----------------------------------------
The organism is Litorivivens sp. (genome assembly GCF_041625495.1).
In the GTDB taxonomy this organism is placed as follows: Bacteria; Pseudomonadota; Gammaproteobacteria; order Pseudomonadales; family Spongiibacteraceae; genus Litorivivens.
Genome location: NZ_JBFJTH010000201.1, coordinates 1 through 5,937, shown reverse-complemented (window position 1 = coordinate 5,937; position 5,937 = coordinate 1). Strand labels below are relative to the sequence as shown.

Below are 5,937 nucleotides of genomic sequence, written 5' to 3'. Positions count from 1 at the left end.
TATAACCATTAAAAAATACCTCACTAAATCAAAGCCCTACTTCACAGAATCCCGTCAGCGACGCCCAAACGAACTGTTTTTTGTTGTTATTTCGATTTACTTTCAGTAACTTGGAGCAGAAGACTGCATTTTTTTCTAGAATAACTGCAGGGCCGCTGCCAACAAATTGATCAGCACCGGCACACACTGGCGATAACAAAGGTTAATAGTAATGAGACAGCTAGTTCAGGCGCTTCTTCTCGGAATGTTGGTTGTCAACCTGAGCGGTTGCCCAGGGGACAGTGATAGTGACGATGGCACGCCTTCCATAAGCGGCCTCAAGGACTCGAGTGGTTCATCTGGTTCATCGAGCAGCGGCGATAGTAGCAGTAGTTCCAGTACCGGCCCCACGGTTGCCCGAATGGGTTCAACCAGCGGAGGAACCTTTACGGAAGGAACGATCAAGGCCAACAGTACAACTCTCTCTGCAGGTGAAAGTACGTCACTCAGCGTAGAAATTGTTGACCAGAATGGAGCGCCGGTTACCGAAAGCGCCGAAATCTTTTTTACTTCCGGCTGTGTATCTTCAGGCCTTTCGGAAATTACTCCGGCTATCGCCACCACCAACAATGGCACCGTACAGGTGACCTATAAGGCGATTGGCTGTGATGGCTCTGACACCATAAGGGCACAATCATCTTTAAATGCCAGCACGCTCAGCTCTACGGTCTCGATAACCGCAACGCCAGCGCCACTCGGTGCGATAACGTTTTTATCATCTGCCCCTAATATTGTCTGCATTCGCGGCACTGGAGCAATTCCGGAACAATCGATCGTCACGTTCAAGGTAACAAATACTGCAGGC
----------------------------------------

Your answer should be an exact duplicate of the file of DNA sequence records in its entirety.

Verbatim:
The organism is Litorivivens sp. (genome assembly GCF_041625495.1).
In the GTDB taxonomy this organism is placed as follows: Bacteria; Pseudomonadota; Gammaproteobacteria; order Pseudomonadales; family Spongiibacteraceae; genus Litorivivens.
Genome location: NZ_JBFJTH010000201.1, coordinates 1 through 5,937, shown reverse-complemented (window position 1 = coordinate 5,937; position 5,937 = coordinate 1). Strand labels below are relative to the sequence as shown.

Below are 5,937 nucleotides of genomic sequence, written 5' to 3'. Positions count from 1 at the left end.
TATAACCATTAAAAAATACCTCACTAAATCAAAGCCCTACTTCACAGAATCCCGTCAGCGACGCCCAAACGAACTGTTTTTTGTTGTTATTTCGATTTACTTTCAGTAACTTGGAGCAGAAGACTGCATTTTTTTCTAGAATAACTGCAGGGCCGCTGCCAACAAATTGATCAGCACCGGCACACACTGGCGATAACAAAGGTTAATAGTAATGAGACAGCTAGTTCAGGCGCTTCTTCTCGGAATGTTGGTTGTCAACCTGAGCGGTTGCCCAGGGGACAGTGATAGTGACGATGGCACGCCTTCCATAAGCGGCCTCAAGGACTCGAGTGGTTCATCTGGTTCATCGAGCAGCGGCGATAGTAGCAGTAGTTCCAGTACCGGCCCCACGGTTGCCCGAATGGGTTCAACCAGCGGAGGAACCTTTACGGAAGGAACGATCAAGGCCAACAGTACAACTCTCTCTGCAGGTGAAAGTACGTCACTCAGCGTAGAAATTGTTGACCAGAATGGAGCGCCGGTTACCGAAAGCGCCGAAATCTTTTTTACTTCCGGCTGTGTATCTTCAGGCCTTTCGGAAATTACTCCGGCTATCGCCACCACCAACAATGGCACCGTACAGGTGACCTATAAGGCGATTGGCTGTGATGGCTCTGACACCATAAGGGCACAATCATCTTTAAATGCCAGCACGCTCAGCTCTACGGTCTCGATAACCGCAACGCCAGCGCCACTCGGTGCGATAACGTTTTTATCATCTGCCCCTAATATTGTCTGCATTCGCGGCACTGGAGCAATTCCGGAACAATCGATCGTCACGTTCAAGGTAACAAATACTGCAGGC